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Taking the First Steps to Real Estate Investing

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By : Mandy Blevins    99 or more times read
Taking the first step in buying your first investment property can be both exciting and nerve racking at the same time. If not adequately prepared an investor might start having buyerís remorse soon after. In order to help prevent this and make the investment journey a lucrative and rewarding one, here are some tips that you might want to consider:

  1. Narrow your focus: Whether you want to buy commercial or residential properties is up to you. However, as a beginning investor, pick one. Choose the kind of structure you can manage and can become educated about in a relatively short amount of time. If you have never managed a 25-unit apartment complex, then donít try the first time out. Find a smaller structure, two to four (2-4) unit structures. An advantage of this is receiving a larger profit for possibly the same price as a single family home property. If residential is what you like, then great. There is a large market for single-family rental properties at this time as people want to move away from apartments but for one reason or another donít want the responsibility of owning a home themselves.

  2. Join an investors group in your area: Investorís group are sometimes difficult to find and other times as easy as a search through your web browser. An investors group will consist of other business owners, stock guruís, bankers, real estate investors, etc. who are coming together not as just an opportunity to learn new information, but also to find the best tips, deals, and to network with others. Many deals are negotiated in these groups before information hits the public eye and ears, such as houses coming up for sale, word of mouth foreclosures, tax properties, etc. You might even find your plumbers, electricians, construction managers and other that can help you ensure your property is in compliance with local and state codes. If not specifically in the group, the other investors can provide referrals to contractors they use for their own properties, which might offer a discount for using their name.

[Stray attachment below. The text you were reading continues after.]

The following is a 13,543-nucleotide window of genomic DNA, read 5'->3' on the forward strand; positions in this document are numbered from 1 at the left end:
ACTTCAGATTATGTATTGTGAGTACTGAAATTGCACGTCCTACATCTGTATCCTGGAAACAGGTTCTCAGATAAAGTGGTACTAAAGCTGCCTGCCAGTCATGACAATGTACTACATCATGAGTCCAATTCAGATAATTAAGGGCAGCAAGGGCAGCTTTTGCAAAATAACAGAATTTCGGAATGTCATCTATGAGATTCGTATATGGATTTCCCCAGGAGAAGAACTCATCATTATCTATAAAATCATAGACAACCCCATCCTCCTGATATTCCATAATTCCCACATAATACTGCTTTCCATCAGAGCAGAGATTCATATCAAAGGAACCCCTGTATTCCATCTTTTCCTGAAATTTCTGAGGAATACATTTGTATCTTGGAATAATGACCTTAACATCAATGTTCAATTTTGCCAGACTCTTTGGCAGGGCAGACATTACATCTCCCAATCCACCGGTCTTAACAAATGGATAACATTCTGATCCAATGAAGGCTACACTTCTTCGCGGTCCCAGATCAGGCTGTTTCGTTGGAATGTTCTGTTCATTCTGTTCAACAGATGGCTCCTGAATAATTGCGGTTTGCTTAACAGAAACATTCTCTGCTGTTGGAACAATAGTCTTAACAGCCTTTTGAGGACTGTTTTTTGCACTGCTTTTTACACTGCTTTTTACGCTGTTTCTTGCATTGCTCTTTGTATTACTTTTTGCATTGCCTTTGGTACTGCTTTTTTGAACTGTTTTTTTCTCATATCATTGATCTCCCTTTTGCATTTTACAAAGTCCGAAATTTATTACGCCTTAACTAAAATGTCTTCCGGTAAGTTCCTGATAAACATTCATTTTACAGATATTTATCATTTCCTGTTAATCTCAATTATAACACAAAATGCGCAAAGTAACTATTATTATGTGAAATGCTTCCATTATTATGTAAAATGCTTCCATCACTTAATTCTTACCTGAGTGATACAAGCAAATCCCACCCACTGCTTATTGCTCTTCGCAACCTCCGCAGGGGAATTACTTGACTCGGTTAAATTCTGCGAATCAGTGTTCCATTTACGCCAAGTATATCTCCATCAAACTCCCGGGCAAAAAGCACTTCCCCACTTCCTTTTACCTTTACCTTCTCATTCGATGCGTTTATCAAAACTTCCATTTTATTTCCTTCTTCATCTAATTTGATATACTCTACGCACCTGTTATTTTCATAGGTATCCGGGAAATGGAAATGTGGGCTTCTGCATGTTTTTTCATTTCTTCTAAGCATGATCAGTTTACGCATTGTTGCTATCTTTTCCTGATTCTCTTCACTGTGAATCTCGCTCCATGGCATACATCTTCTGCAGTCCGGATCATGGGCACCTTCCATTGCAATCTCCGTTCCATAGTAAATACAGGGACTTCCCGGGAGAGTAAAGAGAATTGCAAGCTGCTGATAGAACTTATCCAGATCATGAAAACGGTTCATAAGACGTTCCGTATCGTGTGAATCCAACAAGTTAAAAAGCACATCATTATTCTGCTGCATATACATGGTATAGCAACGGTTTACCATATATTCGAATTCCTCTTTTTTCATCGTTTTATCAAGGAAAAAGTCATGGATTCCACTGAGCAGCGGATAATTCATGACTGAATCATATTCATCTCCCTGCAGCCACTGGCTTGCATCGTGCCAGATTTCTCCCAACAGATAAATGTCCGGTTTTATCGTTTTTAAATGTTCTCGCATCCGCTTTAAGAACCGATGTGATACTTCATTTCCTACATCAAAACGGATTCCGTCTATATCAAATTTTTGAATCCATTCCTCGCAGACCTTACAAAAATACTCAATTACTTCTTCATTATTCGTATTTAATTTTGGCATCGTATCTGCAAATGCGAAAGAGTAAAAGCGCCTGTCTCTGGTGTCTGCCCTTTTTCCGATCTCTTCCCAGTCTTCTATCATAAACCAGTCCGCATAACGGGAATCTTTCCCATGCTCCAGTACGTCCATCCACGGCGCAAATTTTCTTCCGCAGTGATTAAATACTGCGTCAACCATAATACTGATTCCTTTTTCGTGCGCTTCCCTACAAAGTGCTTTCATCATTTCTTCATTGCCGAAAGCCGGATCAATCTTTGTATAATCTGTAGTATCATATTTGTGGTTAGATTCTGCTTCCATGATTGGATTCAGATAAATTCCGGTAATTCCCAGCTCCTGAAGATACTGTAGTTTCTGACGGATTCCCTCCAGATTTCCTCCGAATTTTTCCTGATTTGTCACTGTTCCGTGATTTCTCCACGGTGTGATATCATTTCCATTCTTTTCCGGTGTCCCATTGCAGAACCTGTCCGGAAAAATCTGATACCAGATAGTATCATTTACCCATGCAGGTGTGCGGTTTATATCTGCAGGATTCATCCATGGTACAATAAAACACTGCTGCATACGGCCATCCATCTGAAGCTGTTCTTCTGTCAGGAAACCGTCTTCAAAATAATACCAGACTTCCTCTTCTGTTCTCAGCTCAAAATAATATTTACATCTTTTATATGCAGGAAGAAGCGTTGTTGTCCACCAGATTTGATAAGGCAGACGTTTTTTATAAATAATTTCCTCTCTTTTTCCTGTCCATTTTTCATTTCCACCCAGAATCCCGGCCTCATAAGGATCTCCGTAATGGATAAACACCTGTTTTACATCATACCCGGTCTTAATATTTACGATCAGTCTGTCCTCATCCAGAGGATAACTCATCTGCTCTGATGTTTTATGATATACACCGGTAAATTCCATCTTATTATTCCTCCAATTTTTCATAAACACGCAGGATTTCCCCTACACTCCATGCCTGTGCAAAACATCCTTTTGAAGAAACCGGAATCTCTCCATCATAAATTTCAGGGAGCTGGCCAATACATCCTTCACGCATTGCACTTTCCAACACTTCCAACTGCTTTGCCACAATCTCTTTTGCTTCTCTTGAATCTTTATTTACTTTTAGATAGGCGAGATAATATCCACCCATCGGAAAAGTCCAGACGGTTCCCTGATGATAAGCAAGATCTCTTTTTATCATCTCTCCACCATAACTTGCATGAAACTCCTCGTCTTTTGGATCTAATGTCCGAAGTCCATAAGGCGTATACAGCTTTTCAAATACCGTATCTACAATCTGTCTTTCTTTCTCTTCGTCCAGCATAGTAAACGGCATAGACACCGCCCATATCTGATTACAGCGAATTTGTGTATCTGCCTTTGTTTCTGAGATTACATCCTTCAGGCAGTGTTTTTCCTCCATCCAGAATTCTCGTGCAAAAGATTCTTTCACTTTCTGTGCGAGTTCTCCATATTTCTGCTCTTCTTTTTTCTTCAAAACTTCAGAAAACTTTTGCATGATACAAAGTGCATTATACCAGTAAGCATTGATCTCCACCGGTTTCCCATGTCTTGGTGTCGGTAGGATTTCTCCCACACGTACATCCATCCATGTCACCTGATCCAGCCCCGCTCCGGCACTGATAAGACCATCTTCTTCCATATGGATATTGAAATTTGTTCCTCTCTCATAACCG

3. Find a mentor: The investorís group is a great place to find a mentor and many individuals have been in business for several years to decades. Find someone that is interested in your same interest. Take them to lunch or speak over coffee. Building a working relationship with this person is essential in starting your investing. When you do, you can be the one to know about properties the mentor just bought are in contract to buy and may be the first person to which these properties are offered. If you canít find an investors group/mentor, ask around. Ask real estate agents, brokers, even your neighbor. If the landlord of your friend owns several properties, there is a good likelihood that they will know who to ask for if they donít want to take on the challenge themselves.

This is a good start to taking your first steps in becoming real estate investors. There is an abundance of information out there that can teach you the nuts and bolts of running your business once you start. Always seek the advice of a qualified attorney in your state for any legal questions.

Real estate can be a lucrative endeavor but it does require a large learning curve if you are new to investing. Donít discount the need for education in this area through both educational material as well as learning from the experience of others.

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